and that something is wages

    fast or slow downward pressure on mining wages would have a tremendous effect throughout the wider economy

  6. Hal900 @ 4:

    I think JQ meant that because the US dollar is dropping, the cost of imports to the US is rising. HTH, HAND.

  7. I would disagree with Prof Quiggin’s statement that ‘the Australian economy is sufficiently fragile…’ such that a further increase in the cash rate would not be warranted.

    If one looks at the various measures of underlying inflation, it is clear that they have been building for some time, indicating the presence of fundamental inflationary pressures. In addition, though they are lagging indicators, GDP data are strong, and the unemployment rate remains low, and the growth of China and India is still very strong. All of these factors mean that inflationary pressures will only tend to rise in the future, not subside (weakness in the U.S. not withstanding).

    In addition, there is the potential concern of rising oil prices. Although monetary policy should not respond to transitory inflation caused by rising oil prices, it should respond to changes in inflationary exepctations induced by such oil price changes. That is, if people begin to expect higher inflation, that provides an additional reason as to why the RBA should increase the cash rate.

    I would say that things are more like the early to mid 1970s, rather than 89/90. Chrisl, you are forgetting the role that monetary growth plays in creating long-term inflation. The only reason wy a country can experience a long-run increase in its general price level is due to monetary growth. As such, a rise in the cash rate, which is achieved via a reducation in monetary growth, is the only way to combat inflation in a long-run sense. That is a well established and accepted proposition and is standard monetary theory today.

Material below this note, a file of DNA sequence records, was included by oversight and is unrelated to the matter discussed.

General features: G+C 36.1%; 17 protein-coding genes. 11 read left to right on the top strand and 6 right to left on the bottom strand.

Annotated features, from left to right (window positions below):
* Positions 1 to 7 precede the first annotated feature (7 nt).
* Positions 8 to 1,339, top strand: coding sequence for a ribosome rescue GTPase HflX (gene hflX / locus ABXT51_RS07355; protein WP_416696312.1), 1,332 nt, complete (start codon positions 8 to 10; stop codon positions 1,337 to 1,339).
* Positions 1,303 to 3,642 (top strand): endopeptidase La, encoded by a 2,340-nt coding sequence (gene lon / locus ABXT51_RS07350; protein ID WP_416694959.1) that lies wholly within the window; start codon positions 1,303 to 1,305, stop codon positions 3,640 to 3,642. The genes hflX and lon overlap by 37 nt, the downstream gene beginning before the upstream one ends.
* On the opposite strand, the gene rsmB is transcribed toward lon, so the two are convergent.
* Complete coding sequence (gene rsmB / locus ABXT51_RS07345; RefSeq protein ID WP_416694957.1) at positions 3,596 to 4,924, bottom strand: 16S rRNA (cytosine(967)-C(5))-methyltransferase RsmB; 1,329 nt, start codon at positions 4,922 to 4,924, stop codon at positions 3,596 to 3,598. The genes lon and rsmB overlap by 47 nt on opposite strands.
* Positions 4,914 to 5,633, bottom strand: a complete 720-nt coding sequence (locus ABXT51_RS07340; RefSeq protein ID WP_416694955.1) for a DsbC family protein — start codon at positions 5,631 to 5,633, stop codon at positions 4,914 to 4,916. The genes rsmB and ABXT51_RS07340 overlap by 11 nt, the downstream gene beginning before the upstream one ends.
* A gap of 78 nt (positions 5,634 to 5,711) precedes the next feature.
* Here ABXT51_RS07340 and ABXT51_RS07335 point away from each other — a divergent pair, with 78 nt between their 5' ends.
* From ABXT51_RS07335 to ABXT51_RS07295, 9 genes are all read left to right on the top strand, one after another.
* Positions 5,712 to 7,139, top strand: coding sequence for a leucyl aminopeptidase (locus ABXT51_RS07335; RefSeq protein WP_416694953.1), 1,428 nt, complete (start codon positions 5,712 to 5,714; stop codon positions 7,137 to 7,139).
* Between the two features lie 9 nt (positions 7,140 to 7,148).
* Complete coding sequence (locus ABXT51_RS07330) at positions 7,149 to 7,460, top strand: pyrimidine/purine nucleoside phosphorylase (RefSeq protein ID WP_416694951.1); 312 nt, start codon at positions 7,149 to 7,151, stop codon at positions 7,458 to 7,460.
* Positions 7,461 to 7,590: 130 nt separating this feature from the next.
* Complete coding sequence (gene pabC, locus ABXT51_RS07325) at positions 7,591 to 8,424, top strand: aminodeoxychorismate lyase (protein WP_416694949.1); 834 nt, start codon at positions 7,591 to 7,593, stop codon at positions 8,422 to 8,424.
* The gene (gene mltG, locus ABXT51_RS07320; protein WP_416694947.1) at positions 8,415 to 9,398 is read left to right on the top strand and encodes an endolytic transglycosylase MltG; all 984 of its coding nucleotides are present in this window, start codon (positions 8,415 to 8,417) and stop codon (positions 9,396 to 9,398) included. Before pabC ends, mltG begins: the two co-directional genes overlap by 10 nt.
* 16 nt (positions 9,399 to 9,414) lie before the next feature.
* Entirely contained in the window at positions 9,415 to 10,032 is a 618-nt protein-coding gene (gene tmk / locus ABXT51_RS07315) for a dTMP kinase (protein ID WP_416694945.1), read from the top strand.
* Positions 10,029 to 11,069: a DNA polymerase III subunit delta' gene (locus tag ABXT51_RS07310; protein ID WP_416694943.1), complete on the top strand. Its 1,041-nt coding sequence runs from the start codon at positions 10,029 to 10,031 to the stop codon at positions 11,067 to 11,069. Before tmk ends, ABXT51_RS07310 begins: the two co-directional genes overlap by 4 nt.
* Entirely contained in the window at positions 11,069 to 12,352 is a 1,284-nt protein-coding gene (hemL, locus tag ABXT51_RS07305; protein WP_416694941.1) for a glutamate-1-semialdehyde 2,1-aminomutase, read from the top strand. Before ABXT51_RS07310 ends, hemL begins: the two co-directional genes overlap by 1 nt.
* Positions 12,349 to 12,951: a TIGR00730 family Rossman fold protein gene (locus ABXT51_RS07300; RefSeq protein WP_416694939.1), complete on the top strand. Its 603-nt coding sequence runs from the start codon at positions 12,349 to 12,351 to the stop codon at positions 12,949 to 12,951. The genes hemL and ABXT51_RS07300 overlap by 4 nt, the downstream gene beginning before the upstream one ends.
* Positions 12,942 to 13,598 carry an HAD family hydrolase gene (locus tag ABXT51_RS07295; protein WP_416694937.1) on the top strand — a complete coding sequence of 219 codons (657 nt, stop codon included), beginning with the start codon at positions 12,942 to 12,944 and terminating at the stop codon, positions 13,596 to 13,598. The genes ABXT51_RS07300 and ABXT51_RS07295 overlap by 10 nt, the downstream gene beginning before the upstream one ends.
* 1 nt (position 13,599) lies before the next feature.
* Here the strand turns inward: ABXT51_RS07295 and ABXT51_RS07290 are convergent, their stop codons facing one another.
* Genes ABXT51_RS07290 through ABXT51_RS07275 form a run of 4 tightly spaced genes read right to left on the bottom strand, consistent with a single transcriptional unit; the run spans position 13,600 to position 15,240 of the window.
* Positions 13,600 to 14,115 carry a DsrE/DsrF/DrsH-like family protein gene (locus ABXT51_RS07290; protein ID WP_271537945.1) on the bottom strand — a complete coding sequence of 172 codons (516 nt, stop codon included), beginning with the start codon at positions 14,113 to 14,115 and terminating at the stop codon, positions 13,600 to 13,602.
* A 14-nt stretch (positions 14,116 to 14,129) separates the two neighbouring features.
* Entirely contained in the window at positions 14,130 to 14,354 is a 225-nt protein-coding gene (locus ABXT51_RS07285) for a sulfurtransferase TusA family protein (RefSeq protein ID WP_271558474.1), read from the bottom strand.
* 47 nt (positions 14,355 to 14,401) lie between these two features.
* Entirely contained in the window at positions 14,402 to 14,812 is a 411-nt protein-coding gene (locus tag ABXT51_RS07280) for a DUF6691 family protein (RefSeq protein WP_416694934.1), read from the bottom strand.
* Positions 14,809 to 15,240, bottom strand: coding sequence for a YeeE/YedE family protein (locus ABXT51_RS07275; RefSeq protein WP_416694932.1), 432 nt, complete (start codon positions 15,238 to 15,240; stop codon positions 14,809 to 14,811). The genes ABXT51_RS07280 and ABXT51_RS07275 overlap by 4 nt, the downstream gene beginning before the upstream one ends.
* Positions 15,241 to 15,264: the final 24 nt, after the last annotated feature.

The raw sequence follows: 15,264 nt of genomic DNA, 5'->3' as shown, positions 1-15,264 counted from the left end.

That is not to say that other policies, such as productivity enhancing microeconmic reform, or reductions in government spending, cannot affect aggregate demand in the short-run, and hence, affect inflation for a short time. These would be welcome moves. However, from the quantity equation, M.V = P.Y, it is money growth that causes inflation in the long-run, hence it is most appropriate that monetary policy focus on stablising inflation.

    Comments such as ‘innocent people get hurt along the way’ is the type of thinking that leads to lax monetary policy, and hence, high inflation, which would be a most unwelcome event.

  8. Fair points Greg, but aren’t higher fuel costs, and drought(leading to higher food prices) inflationary as well. I can’t see how raising interest rates would have any effect there.What I see happening is demand being choked off, leading to less work/sales and prices being readjusted.Effective but brutal

  9. Targeting the current account seems to be one of those ideas that gets recycled every few years, gets demolished with well-known arguments (current account measures net capital inflow, a bonus) then gets revived and recycled after a suitable period.

    To some extent the current account deficits are being driven by the minerals boom as a vast expansion of this sector puts pressure on local investment resources. The large deficits reflect the economic strength of the Australian economy.